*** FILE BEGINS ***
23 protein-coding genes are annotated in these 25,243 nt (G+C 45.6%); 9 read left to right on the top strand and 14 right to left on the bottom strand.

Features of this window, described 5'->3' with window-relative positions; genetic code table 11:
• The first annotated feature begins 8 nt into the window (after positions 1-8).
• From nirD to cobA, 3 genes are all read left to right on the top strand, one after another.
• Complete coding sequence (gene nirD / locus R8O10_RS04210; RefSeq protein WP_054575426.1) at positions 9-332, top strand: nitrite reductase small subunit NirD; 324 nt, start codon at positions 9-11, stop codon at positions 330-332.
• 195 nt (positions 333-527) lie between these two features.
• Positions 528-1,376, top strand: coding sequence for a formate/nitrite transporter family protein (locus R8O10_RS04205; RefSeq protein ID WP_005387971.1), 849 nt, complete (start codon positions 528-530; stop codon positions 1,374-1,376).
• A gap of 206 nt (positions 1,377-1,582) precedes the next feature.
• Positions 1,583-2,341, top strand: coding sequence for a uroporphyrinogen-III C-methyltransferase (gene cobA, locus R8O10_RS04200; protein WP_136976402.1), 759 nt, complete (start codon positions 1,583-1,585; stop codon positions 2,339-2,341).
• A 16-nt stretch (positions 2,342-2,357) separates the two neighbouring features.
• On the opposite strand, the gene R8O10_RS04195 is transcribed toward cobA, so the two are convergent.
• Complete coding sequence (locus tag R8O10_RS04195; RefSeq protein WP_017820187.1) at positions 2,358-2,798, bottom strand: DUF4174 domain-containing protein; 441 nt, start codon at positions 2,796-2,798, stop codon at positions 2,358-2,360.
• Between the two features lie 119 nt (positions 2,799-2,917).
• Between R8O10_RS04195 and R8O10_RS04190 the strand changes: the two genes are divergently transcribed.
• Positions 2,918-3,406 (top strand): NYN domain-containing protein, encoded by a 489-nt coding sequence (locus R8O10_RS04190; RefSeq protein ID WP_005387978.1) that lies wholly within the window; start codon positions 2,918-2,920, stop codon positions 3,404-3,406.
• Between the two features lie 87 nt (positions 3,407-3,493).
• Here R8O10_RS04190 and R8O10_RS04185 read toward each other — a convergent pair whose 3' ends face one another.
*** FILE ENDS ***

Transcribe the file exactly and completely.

23 protein-coding genes are annotated in these 25,243 nt (G+C 45.6%); 9 read left to right on the top strand and 14 right to left on the bottom strand.

Features of this window, described 5'->3' with window-relative positions; genetic code table 11:
• The first annotated feature begins 8 nt into the window (after positions 1-8).
• From nirD to cobA, 3 genes are all read left to right on the top strand, one after another.
• Complete coding sequence (gene nirD / locus R8O10_RS04210; RefSeq protein WP_054575426.1) at positions 9-332, top strand: nitrite reductase small subunit NirD; 324 nt, start codon at positions 9-11, stop codon at positions 330-332.
• 195 nt (positions 333-527) lie between these two features.
• Positions 528-1,376, top strand: coding sequence for a formate/nitrite transporter family protein (locus R8O10_RS04205; RefSeq protein ID WP_005387971.1), 849 nt, complete (start codon positions 528-530; stop codon positions 1,374-1,376).
• A gap of 206 nt (positions 1,377-1,582) precedes the next feature.
• Positions 1,583-2,341, top strand: coding sequence for a uroporphyrinogen-III C-methyltransferase (gene cobA, locus R8O10_RS04200; protein WP_136976402.1), 759 nt, complete (start codon positions 1,583-1,585; stop codon positions 2,339-2,341).
• A 16-nt stretch (positions 2,342-2,357) separates the two neighbouring features.
• On the opposite strand, the gene R8O10_RS04195 is transcribed toward cobA, so the two are convergent.
• Complete coding sequence (locus tag R8O10_RS04195; RefSeq protein WP_017820187.1) at positions 2,358-2,798, bottom strand: DUF4174 domain-containing protein; 441 nt, start codon at positions 2,796-2,798, stop codon at positions 2,358-2,360.
• Between the two features lie 119 nt (positions 2,799-2,917).
• Between R8O10_RS04195 and R8O10_RS04190 the strand changes: the two genes are divergently transcribed.
• Positions 2,918-3,406 (top strand): NYN domain-containing protein, encoded by a 489-nt coding sequence (locus R8O10_RS04190; RefSeq protein ID WP_005387978.1) that lies wholly within the window; start codon positions 2,918-2,920, stop codon positions 3,404-3,406.
• Between the two features lie 87 nt (positions 3,407-3,493).
• Here R8O10_RS04190 and R8O10_RS04185 read toward each other — a convergent pair whose 3' ends face one another.